2

We have a fairly complicated PHP script that's generating a lot of minor and major page faults.

$>  ps -o min_flt,maj_flt,time,cmd,pid  4686 
 MINFL  MAJFL     TIME CMD                           PID
3074640 255514 00:06:51 php scripts/daemon/PostProc 4686

This script runs for 10 minutes and then kills itself. Cron starts it back up a minute later.

  PID USER      PR  NI  VIRT  RES  SHR S %CPU %MEM    TIME+  COMMAND                                                                                                                                                                       
 4686 apache    20   0 2138m 1.6g 2012 T 48.5 86.9   6:33.30 php

I have no idea what's causing such a high number of page faults. I doubt you do either. But I'm hoping someone can point me at some Linux commands that I can use to investigate what might be causing these page faults.

Thanks!

Edit 1

I ran strace on the script, and here's what I got back.

% time     seconds  usecs/call     calls    errors syscall
------ ----------- ----------- --------- --------- ----------------
 20.15    9.297617          22    424130           gettimeofday
 13.49    6.223247          64     96600           read
 13.01    6.001955         158     37945           stat
  8.40    3.876297         306     12677           open
  7.43    3.425291          63     54691           write
  6.47    2.985425          41     72945           sendto
  6.00    2.765838          25    109401           recvmsg
  4.84    2.234694          26     85617           close
  4.79    2.210381          20    109401           fcntl
  3.54    1.635305          22     72934           socket
  3.01    1.387212          19     72906           poll
  1.96    0.901874          25     35712        70 lstat
  1.72    0.795357          22     36467           connect
  1.62    0.745462          20     36467           getsockname
  1.60    0.740286          20     36467           bind
  0.77    0.353189          28     12719           fstat
  0.67    0.309640          24     12664           lseek
  0.51    0.236759          71      3346           brk
  0.01    0.004424          36       123           munmap
  0.00    0.000524          25        21           mmap
  0.00    0.000000           0         2           mremap
  0.00    0.000000           0        11           recvfrom
  0.00    0.000000           0         1           shutdown
  0.00    0.000000           0         4           uname
  0.00    0.000000           0         1           flock
  0.00    0.000000           0         1           unlink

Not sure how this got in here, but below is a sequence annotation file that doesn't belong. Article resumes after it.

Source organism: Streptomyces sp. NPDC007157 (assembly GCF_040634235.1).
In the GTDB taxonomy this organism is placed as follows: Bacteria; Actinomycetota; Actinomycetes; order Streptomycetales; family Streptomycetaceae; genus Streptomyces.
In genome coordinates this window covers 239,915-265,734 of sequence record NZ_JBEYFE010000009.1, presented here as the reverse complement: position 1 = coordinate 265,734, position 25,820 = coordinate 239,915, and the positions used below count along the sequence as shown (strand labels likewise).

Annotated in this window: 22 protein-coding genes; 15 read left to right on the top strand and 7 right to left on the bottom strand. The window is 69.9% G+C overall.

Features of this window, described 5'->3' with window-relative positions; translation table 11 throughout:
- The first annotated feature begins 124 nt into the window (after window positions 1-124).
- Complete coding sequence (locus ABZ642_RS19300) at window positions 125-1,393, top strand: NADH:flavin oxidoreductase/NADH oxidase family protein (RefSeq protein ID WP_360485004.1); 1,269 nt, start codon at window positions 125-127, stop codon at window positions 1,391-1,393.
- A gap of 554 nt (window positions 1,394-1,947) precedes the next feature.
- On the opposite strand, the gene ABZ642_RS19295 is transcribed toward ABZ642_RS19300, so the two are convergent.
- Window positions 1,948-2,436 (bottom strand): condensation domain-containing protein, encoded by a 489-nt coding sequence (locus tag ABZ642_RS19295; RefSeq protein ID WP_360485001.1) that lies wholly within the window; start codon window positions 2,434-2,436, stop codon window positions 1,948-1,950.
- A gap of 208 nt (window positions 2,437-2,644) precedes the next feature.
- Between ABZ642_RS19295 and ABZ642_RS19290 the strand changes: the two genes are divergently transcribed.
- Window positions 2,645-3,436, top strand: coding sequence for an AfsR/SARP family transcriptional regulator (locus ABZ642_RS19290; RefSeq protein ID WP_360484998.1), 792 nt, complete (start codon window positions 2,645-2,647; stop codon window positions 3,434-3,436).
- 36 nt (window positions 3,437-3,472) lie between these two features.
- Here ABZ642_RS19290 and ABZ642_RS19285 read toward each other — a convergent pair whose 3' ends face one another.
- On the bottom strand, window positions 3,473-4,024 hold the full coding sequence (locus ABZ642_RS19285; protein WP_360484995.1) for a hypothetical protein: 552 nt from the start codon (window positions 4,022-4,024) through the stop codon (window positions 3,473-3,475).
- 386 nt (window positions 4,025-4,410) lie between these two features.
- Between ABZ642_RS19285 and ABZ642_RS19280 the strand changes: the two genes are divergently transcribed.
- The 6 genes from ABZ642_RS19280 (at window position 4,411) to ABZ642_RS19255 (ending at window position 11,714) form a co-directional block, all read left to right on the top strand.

------ ----------- ----------- --------- --------- ----------------
100.00   46.130777               1323253        70 total
4
  • Can you post the script? Does the memory usage go up throughout the lifetime of the script? Guessing it's a nasty memory leak. – Bert Jul 25 '14 at 19:46
  • Unfortunately, I cannot post the script. It would end up being 1000+ lines of code, across dozens of classes. A nasty memory leak is my first guess too. I'm just trying to find it. – Alan C. Jul 25 '14 at 19:49
  • You may want to try StackOverflow since PHP code is the problem – Bert Jul 25 '14 at 19:57
  • That's an absurdly high number of calls to gettimeofday(). Why does your script need to check the clock that frequently? – Michael Hampton Jul 25 '14 at 20:11
2

A page fault occurs when a running program attempts to access a bit of it's memory that is not in RAM, most likely it is in the swap file on disk. (Obligatory Wikipedia article)

Your output of a running command shows that the PHP program is trying to allocate 2138MB (the "VIRT" column) and is only able to keep 1.6GB (the "RES" column) in RAM. (citation)

Each time the script accesses something that is not in RAM, a page fault is generated telling the OS that it needs to swap in a bit more of the processes memory off of the disk.

Back to your question:

But I'm hoping someone can point me at some Linux commands that I can use to investigate what might be causing these page faults.

You might want to see how big a simple PHP program is. It could be something like a variable that has data appended to it rather than erased and overwritten, or it could be you need to limit the size of the data set you're processing at once.

If you need more assistance, you might want to pose this question to a PHP specific forum.

1
  • Thanks Dan. The most helpful part of your answer was the second paragraph about VIRT and RES. With this information in hand, I was able to focus my search on memory leaks ... and ended up finding one that brought us down to about 300MB VIRT. – Alan C. Jul 25 '14 at 21:09
0

as you can see, the apache process is using 86% of memory:

  • either the script is buggy and using too much memory because of bad design,
  • or you should consider some hw upgrade (add memory).

if the memory usage is not increasing with time going, adding memory would fix the issue.

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